The Failure of Turkey in London 2012 Olympics

After experiencing several incidents on the day I came to Las Vegas from Reno, between my business trips, I decided to write an article on the Olympics.​

When we took a cab after landing to Las Vegas, we started to chat with the driver. The following conversation took place:
Serhan: Are you Serbian?
The driver (looking at me): How did you know?
Serhan: From your look (Actually, you can understand that he’s either a Serbian or a Croatian from his name).
The driver: How did you understand? That’s interesting. For instance I could have been a Bulgarian.
Serhan: It’s not important. We’re all neighbors anyway.
The driver: Where are you from?
Serhan: We’re Turkish (My colleague was listening to us).
The driver: How are the Olympics going for you? How many medals have you won so far?
Serhan: It’s going awful. We couldn’t win any.
The driver: Unbelievable! Normally, you Turks are good at sports which have fighting or strength in it.
Serhan:  Yes, we have always won medals in wrestling, weightlifting and boxing. That didn’t happen in this Olympics either.

We got off the cab. After checking in at the hotel, we went out for lunch. While we were passing through the hotel, I noticed the Women’s Volleyball match between Turkey and USA on the screen above the Blackjack table (Take a look at the note at the end of the article). The score was 25-24 in our favor and we were playing the set point. After serving two set points, unfortunately we lost the first set and then we lost the match. While I was standing there and watching the game – chanting and making expressions of joy and sadness after each point we win or lose (I think I was a bit loud) – I noticed the crowd gathered around me. Then I told the Americans around: “I’m Turkish and naturally I support Turkey.” After this, an American next to me joked: “You have beautiful girls.” I told him: “Our girls are beautiful.”  I think I gave him a dirty look, because he didn’t ask a second question. After we lost the first set, I proceeded on my way and later on read that we lost the match. We were disappointed in yet another branch in which we hoped to win a medal.

Then I remembered a news that I read before. In that news, Suat Kılıç, the Minister of Youth and Sports, was accused of the failure during this Olympics. People were saying that he couldn’t get through this job because of his inexperience. I think it is unjust to burden this failure to Suat Kılıç. I have met him personally: He’s one of the best ministers in the cabinet and he‘s new at this position. If there’s someone to be accused, we need to look at the bureaucrats and the federation managers who were in charge of sports during the last 10 years.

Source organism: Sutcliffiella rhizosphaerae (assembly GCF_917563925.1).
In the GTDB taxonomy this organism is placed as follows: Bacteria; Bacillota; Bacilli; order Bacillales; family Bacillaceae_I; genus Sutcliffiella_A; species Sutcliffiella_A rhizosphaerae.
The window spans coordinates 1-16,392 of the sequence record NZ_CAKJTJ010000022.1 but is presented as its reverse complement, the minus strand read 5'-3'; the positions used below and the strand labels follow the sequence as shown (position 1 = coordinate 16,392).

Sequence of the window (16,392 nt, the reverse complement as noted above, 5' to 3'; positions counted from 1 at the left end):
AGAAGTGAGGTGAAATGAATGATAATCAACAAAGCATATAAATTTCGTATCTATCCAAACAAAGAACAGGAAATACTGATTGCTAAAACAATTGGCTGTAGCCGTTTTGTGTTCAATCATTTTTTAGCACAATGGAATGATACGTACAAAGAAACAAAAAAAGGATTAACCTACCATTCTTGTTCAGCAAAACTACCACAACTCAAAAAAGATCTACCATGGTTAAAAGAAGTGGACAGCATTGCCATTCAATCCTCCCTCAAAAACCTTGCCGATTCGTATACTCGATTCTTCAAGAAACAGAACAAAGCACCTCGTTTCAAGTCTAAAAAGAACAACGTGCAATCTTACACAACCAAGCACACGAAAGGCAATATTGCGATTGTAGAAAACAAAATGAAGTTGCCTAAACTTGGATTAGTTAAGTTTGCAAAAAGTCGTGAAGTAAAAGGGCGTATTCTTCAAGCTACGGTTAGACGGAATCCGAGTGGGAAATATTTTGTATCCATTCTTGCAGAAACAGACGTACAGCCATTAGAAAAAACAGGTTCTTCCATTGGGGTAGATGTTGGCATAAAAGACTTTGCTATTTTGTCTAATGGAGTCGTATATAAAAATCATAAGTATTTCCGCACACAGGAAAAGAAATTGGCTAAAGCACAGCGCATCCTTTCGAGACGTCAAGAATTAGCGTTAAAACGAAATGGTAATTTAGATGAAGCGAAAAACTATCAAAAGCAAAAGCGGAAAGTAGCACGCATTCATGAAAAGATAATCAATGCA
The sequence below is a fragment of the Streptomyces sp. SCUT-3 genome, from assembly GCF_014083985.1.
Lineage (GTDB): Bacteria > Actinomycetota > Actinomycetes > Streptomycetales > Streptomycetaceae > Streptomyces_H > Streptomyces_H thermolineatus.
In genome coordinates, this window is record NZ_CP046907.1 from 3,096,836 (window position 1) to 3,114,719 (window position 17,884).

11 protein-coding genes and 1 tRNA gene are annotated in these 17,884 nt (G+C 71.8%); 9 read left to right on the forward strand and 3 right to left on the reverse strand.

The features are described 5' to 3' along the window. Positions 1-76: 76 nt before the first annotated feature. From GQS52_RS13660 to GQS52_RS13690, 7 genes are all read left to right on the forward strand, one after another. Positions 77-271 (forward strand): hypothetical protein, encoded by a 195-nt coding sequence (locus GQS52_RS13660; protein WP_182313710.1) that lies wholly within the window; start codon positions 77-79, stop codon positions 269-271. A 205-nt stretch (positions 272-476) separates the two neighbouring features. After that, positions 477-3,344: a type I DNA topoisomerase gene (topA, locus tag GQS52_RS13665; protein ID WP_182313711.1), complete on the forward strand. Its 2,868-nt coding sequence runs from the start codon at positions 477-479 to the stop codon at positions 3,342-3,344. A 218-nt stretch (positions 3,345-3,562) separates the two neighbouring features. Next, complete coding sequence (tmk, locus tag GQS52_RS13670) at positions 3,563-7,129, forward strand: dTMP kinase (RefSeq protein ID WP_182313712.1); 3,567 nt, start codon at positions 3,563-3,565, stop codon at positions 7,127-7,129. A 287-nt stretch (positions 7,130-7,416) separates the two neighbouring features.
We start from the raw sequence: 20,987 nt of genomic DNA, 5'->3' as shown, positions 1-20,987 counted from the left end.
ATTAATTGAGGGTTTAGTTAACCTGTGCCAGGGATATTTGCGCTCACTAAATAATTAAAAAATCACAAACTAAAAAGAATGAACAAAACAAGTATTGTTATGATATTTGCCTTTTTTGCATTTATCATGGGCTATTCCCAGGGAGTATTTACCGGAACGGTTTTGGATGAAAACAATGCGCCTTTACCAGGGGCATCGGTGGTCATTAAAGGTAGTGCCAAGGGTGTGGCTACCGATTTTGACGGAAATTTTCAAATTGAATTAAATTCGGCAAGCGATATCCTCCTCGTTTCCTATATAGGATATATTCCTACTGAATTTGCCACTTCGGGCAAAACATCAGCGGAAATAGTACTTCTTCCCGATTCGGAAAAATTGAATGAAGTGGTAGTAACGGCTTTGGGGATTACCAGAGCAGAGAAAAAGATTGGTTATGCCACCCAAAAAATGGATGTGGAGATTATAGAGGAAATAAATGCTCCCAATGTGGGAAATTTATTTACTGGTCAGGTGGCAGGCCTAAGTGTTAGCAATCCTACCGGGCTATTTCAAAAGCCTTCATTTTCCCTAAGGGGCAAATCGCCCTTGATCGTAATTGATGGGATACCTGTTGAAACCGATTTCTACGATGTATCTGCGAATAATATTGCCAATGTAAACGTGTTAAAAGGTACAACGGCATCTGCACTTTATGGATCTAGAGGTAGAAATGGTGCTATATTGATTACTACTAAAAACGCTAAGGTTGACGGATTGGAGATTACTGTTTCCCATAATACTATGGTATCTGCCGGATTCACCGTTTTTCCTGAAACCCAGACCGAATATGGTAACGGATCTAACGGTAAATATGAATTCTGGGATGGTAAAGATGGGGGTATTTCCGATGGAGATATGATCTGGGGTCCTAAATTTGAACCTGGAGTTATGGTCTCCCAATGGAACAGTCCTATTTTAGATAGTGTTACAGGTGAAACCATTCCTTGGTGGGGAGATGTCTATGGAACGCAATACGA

My thoughts about what is necessary for success are clear. I have previously written an article about Turkish football: The prescription I mention in this article applies for all branches of sports. Generally speaking, I can say that if we want success in sports, a change of mentality is necessary. Making long-term plans and allocating a budget for nationwide talent detection, educating these talents, training them with the best coaches, restructuring the federations, changing the mentality in sports, changing media’s view on other sports and raising referees for different sports branches are things to be done primarily. In short, if we don’t want to be disappointed at the next Olympics, we immediately need to get to work starting from planning.

Note: In Las Vegas, to go from one point to another, you always need to go through a casino. Let me explain for those who are curious: As a matter of principle, I never gambled in my life and I don’t think I will in the future. I came to Las Vegas for Solar Energy business.

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